Second Quarter 2019 Review of the Long/Short Equity Hedge Fund Space
By Kevin Hurd and Steve Togher for Cross Shore Capital Management
The second quarter was another positive quarter for equity markets broadly, albeit with softer gains than Q1 and with a sharp sell-off thrown into the mix during the month of May. The S&P 500, MSCI World, Nasdaq, and Russell 2000 indices returned 4.3%, 3.4%, 3.6%, and 2.1%, respectively. Long/short equity hedge funds also generated positive returns for the quarter, up 1.8% on average (HFRI Equity Hedge (Total) Index) and did a nice job protecting on the downside in May, down only 1% on average while broad equity market indices were down over 6%. We continued to see skilled managers generate strong alpha on both the long and short sides of their portfolios, like we saw during Q1.
Technology sector-focused funds performed especially well during the quarter, up 2.9% on average (HFRI EH: Sector-Technology Index). More directional technology-focused managers, with net exposures of 50% or higher performed the best. The leading sub-sector in technology that drove performance for the managers we allocate to was SaaS (software as a service). This is a group of companies that tend to provide on-demand software, centrally hosted, using a licensing and delivery model on a subscription basis, and is a part of the larger cloud computing industry. Until recently, SaaS companies were considered too expensive for many growth-oriented investors (and value-oriented investors wouldn’t event look at them) but recent IPOs like Zoom (ZM) joining other leading SaaS companies including Okta (OKTA) and Coupa (COUP) has made the sub-sector more attractive to a broader range of investors. The underlying theme we are hearing from the managers we allocate to is market penetration. Despite trading at 9.5x forward multiples by some measures, these firms are just scratching the surface on building out their client bases. However, stock selection is key. Many SaaS companies do not measure up to expectations and stock price volatility is high.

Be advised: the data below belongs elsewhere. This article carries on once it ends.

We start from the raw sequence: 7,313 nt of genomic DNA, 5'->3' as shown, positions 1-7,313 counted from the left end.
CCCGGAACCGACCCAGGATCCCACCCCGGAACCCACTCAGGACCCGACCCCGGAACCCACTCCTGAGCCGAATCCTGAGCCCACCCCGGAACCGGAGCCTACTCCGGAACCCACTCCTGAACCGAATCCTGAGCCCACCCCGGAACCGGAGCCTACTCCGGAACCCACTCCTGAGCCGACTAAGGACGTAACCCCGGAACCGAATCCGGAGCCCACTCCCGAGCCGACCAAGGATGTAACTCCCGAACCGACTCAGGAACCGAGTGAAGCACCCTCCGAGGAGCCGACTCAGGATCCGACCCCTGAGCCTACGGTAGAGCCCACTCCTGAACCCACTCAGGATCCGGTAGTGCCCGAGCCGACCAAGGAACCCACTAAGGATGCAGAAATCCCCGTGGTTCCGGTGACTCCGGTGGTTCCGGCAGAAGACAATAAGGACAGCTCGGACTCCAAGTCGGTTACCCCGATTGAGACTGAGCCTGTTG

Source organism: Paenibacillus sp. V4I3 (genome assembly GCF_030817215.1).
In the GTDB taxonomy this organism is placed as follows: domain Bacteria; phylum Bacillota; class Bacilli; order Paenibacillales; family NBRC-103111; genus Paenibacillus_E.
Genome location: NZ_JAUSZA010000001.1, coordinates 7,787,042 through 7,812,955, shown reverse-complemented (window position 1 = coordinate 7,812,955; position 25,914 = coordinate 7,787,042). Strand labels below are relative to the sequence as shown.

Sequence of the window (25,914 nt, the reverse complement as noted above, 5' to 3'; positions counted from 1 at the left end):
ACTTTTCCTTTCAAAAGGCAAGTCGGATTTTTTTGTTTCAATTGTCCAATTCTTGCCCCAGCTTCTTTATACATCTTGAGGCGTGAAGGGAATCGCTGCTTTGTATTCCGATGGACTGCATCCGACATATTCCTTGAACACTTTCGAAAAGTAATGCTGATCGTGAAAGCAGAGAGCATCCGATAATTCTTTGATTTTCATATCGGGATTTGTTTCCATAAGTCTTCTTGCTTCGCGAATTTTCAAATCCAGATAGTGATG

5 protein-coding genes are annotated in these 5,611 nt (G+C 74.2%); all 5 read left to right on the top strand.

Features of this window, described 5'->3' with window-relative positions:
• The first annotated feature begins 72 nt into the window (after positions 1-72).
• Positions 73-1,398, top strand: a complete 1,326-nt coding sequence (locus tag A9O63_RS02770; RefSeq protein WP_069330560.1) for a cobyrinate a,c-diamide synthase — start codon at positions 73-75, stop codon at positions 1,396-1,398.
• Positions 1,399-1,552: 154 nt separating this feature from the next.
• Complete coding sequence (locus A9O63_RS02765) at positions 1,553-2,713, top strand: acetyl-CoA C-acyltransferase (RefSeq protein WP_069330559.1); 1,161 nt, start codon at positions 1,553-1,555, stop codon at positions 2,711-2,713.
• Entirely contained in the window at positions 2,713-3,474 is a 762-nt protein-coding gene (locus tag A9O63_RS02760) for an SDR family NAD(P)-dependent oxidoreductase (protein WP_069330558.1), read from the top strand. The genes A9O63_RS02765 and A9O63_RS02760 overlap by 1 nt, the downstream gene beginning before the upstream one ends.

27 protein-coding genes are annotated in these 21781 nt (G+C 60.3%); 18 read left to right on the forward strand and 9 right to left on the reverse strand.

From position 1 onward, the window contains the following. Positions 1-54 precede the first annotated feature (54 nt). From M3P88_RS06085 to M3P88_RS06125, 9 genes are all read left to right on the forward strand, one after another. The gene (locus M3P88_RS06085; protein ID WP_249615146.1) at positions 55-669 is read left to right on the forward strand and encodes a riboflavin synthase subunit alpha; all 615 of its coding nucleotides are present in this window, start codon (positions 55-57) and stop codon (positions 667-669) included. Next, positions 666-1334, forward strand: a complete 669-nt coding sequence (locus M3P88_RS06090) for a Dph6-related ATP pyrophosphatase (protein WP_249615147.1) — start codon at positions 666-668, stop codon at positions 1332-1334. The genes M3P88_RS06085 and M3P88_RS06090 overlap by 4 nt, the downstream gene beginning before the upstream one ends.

Healthcare and biotechnology were two other areas where we saw managers meaningfully outperform market and industry indices. While the average healthcare sector-focused manager was down 0.1% for the quarter (HFRI EH: Sector – Healthcare Index), the most skilled managers in the space did much better, in the range of 4% to 11% for the managers we allocate to. Stock selection, long and short, and managing gross and net exposure were the key drivers. There is very high volatility and binary-risk in the biotech sector. Binary-risk is usually associated with the outcome of a clinical trial or regulatory judgement. If a trial goes well the stock can skyrocket, like the case of La Jolla Pharma (LJPC) last month. On the other hand, get bad news and the stock can really tank, like inflaRX (IFRX). That is why a combination of financial investing expertise and scientific expertise is critical to the success of long/short equity hedge funds investing in the biotech space.
The first half of 2019 was very strong for long/short equity hedge funds with the average fund returning 9.5%. It was stock picker’s market and we saw substantial alpha generated on both the long and short sides of the portfolios of the managers we invest with. While most managers we speak with continue to be optimistic in the near-term, they are also cognizant that the uncertainty around global trade policy will remain a headwind. Many managers expect a much choppier environment in the second half of the year, an environment which could potentially create opportunities for skilled stock pickers and traders. Cross Shore continues to believe that a hedged strategy is the best way to materially participate in rising markets while providing downside protection.
The views and opinions expressed herein are the views and opinions of the author and do not necessarily reflect those of Nasdaq, Inc.